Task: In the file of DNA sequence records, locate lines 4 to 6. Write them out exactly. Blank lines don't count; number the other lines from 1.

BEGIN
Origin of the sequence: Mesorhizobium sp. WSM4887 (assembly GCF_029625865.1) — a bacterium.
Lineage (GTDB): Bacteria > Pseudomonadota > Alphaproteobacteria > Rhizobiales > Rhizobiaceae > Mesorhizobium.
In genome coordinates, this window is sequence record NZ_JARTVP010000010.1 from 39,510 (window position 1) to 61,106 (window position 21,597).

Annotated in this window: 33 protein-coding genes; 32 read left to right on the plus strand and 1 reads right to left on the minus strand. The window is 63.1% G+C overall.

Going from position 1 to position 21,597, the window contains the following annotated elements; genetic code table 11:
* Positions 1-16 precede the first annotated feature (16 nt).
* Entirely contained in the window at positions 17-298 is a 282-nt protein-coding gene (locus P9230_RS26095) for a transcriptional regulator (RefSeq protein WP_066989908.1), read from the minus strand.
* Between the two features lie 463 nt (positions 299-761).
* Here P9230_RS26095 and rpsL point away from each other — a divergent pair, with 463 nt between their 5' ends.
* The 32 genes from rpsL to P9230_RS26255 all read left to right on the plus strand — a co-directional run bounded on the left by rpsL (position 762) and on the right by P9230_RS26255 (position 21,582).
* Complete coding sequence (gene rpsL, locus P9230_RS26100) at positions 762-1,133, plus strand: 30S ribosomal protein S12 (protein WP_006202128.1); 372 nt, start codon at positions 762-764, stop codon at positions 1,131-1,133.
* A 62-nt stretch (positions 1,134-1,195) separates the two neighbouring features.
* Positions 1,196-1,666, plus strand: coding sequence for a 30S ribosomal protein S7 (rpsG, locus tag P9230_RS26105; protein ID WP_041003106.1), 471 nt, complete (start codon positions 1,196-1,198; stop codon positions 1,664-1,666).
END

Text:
Annotated in this window: 33 protein-coding genes; 32 read left to right on the plus strand and 1 reads right to left on the minus strand. The window is 63.1% G+C overall.

Going from position 1 to position 21,597, the window contains the following annotated elements; genetic code table 11:
* Positions 1-16 precede the first annotated feature (16 nt).